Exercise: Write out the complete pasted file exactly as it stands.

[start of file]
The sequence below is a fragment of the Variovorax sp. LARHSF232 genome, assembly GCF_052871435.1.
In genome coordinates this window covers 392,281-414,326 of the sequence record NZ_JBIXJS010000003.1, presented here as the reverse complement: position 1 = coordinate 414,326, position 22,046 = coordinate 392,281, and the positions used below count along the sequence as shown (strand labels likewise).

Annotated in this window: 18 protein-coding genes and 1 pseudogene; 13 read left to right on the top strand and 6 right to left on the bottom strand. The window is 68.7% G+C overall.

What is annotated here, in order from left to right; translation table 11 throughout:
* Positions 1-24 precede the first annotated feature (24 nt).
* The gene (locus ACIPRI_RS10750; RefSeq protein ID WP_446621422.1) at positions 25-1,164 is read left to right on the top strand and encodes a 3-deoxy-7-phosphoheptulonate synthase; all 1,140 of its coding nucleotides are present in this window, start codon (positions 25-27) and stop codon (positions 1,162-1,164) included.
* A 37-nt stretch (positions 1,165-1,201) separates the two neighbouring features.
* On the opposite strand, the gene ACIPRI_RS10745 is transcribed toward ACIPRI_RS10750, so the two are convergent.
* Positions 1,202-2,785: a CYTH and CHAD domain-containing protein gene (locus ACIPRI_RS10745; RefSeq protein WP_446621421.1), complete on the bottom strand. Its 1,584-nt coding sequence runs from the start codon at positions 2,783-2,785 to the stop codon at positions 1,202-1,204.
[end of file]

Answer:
The sequence below is a fragment of the Variovorax sp. LARHSF232 genome, assembly GCF_052871435.1.
In genome coordinates this window covers 392,281-414,326 of the sequence record NZ_JBIXJS010000003.1, presented here as the reverse complement: position 1 = coordinate 414,326, position 22,046 = coordinate 392,281, and the positions used below count along the sequence as shown (strand labels likewise).

Annotated in this window: 18 protein-coding genes and 1 pseudogene; 13 read left to right on the top strand and 6 right to left on the bottom strand. The window is 68.7% G+C overall.

What is annotated here, in order from left to right; translation table 11 throughout:
* Positions 1-24 precede the first annotated feature (24 nt).
* The gene (locus ACIPRI_RS10750; RefSeq protein ID WP_446621422.1) at positions 25-1,164 is read left to right on the top strand and encodes a 3-deoxy-7-phosphoheptulonate synthase; all 1,140 of its coding nucleotides are present in this window, start codon (positions 25-27) and stop codon (positions 1,162-1,164) included.
* A 37-nt stretch (positions 1,165-1,201) separates the two neighbouring features.
* On the opposite strand, the gene ACIPRI_RS10745 is transcribed toward ACIPRI_RS10750, so the two are convergent.
* Positions 1,202-2,785: a CYTH and CHAD domain-containing protein gene (locus ACIPRI_RS10745; RefSeq protein WP_446621421.1), complete on the bottom strand. Its 1,584-nt coding sequence runs from the start codon at positions 2,783-2,785 to the stop codon at positions 1,202-1,204.